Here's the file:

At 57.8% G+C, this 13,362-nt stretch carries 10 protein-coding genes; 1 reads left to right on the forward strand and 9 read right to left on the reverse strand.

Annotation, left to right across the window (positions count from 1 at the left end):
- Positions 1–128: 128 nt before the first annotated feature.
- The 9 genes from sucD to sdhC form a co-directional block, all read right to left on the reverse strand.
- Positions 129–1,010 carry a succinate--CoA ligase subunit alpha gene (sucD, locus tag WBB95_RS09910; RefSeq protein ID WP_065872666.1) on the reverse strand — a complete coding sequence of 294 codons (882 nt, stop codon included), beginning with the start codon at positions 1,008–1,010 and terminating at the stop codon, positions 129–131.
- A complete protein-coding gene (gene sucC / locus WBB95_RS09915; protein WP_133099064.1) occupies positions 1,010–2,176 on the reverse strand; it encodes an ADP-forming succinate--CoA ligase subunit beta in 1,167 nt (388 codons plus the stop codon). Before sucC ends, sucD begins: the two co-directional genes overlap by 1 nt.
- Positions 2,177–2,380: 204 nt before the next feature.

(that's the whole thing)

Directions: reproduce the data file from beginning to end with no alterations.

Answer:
At 57.8% G+C, this 13,362-nt stretch carries 10 protein-coding genes; 1 reads left to right on the forward strand and 9 read right to left on the reverse strand.

Annotation, left to right across the window (positions count from 1 at the left end):
- Positions 1–128: 128 nt before the first annotated feature.
- The 9 genes from sucD to sdhC form a co-directional block, all read right to left on the reverse strand.
- Positions 129–1,010 carry a succinate--CoA ligase subunit alpha gene (sucD, locus tag WBB95_RS09910; RefSeq protein ID WP_065872666.1) on the reverse strand — a complete coding sequence of 294 codons (882 nt, stop codon included), beginning with the start codon at positions 1,008–1,010 and terminating at the stop codon, positions 129–131.
- A complete protein-coding gene (gene sucC / locus WBB95_RS09915; protein WP_133099064.1) occupies positions 1,010–2,176 on the reverse strand; it encodes an ADP-forming succinate--CoA ligase subunit beta in 1,167 nt (388 codons plus the stop codon). Before sucC ends, sucD begins: the two co-directional genes overlap by 1 nt.
- Positions 2,177–2,380: 204 nt before the next feature.